Where in the UK are people being discriminated against based on caste? In fact, caste is a non-issue for the majority of Hindus in their ordinary, day-to-day, secular lives, both in the UK and in India. The ONLY area where caste is a persistent issue is in the area of temple employment. While you may not care about the caste of your temple priest, you cannot deny that millions of Hindus do care, and that the vast majority of Hindu temples preferentially employ brahmins as priests. This is the essence of "caste discrmination," but it happens to be religiously sanctioned in the Hindu scriptural tradition. Now, can you really tell me that you don't care that politicians are about to empower themselves to repeatedly punish an entire religious group for following practices that are intrinsic to their religion? Seriously?

    You don't have to be a Hindu, or even a scholar, to recognize the evil inherent in this sort of legislation. When you empower the State to intervene in the internal affairs of private organizations based on some preconceived notion of morality, you are giving them carte blanche to attack entire religious groups whose views are not approved of by the majority. This is itself the essence of discrimination, and every thoughtful person should be opposed to it on that basis alone.

    Sadly, this thread shows that many Hindus will be perfectly happy with this legislation, as they have bought into Western, egalitarian conceptions of caste, and aren't going to be worried that the government which supports their views will be aggressing against religious institutions in the name of enforcing Western morality.
    Philosoraptor

    "Wise men speak because they have something to say. Fools speak because they have to say something." - Plato

  10. #30

    Re: 'caste' discrimination is part of equality bill in UK

    ISKCONís Founder-Acharya, His Divine Grace A.C. Bhaktivedanta Swami Prabhupada, was an outspoken critic of the erroneous belief that oneís birth in a particular ďcasteĒ determined oneís occupation or station in life. Prabhupada boldly offered a more forward-thinking reading of references to varna# in Vedic#, or Hindu scriptures, arguing that such passages describe a system of natural social stratification intended to help people find the opportunities best suited to them, not to prevent them from making religious or secular progress. Prabhupada stressed that a personís qualities and activities, not a personís birth, determined oneís varna#. He strongly condemned discrimination based on a birth-based caste system as a harmful and unauthorized misinterpretation of Vedic scriptures and tradition.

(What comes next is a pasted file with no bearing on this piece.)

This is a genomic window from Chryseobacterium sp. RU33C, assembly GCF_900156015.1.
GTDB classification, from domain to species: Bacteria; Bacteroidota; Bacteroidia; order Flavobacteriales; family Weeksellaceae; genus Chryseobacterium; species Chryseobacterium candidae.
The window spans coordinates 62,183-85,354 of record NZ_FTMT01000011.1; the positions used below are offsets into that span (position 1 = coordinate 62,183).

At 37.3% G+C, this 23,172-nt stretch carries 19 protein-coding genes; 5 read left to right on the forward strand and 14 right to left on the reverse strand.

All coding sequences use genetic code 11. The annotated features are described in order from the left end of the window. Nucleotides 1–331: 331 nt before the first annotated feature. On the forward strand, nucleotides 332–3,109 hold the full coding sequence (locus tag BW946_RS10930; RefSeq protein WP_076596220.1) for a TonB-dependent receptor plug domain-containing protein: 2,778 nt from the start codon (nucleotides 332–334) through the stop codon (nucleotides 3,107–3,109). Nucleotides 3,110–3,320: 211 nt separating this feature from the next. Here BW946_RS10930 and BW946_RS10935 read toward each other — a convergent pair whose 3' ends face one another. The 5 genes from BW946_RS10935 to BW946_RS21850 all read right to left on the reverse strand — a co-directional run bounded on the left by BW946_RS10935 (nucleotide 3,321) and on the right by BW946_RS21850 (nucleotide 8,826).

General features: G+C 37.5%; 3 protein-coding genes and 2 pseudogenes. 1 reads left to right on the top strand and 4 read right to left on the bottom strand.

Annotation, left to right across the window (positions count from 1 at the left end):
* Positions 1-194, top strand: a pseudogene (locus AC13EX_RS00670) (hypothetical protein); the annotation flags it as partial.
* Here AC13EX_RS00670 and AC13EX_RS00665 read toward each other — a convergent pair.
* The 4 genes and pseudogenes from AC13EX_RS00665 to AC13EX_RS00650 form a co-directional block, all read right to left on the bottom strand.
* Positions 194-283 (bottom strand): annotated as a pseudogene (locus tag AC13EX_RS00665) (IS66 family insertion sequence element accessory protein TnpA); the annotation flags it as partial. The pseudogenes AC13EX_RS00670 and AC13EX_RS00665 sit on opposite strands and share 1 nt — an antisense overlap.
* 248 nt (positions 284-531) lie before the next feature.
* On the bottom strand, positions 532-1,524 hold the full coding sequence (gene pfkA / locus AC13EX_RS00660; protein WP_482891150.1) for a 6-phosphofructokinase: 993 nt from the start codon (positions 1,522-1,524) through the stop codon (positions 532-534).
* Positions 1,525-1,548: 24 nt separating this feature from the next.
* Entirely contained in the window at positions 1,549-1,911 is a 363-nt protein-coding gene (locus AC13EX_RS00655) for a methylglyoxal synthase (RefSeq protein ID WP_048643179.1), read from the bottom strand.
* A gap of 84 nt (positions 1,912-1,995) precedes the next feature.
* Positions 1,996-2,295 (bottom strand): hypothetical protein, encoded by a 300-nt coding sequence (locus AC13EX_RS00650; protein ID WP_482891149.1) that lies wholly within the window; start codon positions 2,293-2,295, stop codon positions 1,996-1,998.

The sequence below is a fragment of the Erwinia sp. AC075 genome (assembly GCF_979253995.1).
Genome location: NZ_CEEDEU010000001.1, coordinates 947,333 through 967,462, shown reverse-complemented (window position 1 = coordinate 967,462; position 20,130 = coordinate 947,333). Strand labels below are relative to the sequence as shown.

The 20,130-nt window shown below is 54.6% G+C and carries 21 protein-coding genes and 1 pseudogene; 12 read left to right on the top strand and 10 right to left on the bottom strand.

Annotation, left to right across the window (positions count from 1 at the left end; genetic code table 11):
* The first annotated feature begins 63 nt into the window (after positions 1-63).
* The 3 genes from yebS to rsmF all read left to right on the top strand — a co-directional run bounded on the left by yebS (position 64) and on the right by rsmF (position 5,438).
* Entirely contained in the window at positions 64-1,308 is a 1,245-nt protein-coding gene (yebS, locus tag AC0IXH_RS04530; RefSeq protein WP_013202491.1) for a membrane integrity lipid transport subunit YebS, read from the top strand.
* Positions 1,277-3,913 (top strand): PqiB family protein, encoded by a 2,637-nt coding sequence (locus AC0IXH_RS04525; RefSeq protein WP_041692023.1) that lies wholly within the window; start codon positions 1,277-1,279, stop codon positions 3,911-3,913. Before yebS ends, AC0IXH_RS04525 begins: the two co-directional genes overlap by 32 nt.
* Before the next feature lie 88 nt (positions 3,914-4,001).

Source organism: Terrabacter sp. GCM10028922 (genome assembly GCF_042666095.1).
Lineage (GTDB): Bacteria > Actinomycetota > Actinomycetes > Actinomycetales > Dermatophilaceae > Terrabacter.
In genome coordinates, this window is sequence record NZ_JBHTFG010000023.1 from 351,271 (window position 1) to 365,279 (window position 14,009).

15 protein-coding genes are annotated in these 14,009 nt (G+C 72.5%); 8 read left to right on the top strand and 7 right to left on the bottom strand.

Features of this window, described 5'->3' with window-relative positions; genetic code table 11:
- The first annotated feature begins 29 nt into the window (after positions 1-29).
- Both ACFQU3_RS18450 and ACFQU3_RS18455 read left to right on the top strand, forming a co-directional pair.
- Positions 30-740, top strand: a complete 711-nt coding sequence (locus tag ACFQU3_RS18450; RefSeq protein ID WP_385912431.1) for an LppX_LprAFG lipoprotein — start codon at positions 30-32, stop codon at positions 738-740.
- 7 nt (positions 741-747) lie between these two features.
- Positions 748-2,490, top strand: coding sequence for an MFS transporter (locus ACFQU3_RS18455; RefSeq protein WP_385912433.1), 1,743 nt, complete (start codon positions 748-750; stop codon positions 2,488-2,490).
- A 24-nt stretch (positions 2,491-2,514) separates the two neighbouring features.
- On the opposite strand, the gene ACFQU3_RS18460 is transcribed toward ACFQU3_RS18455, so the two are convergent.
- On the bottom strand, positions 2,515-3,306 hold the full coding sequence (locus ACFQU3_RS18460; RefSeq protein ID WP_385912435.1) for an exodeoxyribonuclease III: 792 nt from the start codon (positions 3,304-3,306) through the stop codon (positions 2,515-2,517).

With all due respect, Sri Prabhupada's own translations clearly reveal that varna was hereditary. In his Bhagavatam 1st canto translation, he has translated the story of Ashvatthama, son of Drona, who was a warrior by profession, became a murderer out of spite, and yet was freed from the death sentence on the basis of his being a brahmin.

    Sri Prabhupada has also translated Bhagavad-gita in which Arjuna, a kshatriya by birth, was discouraged from adopting a brahmin's work.
    Philosoraptor

    "Wise men speak because they have something to say. Fools speak because they have to say something." - Plato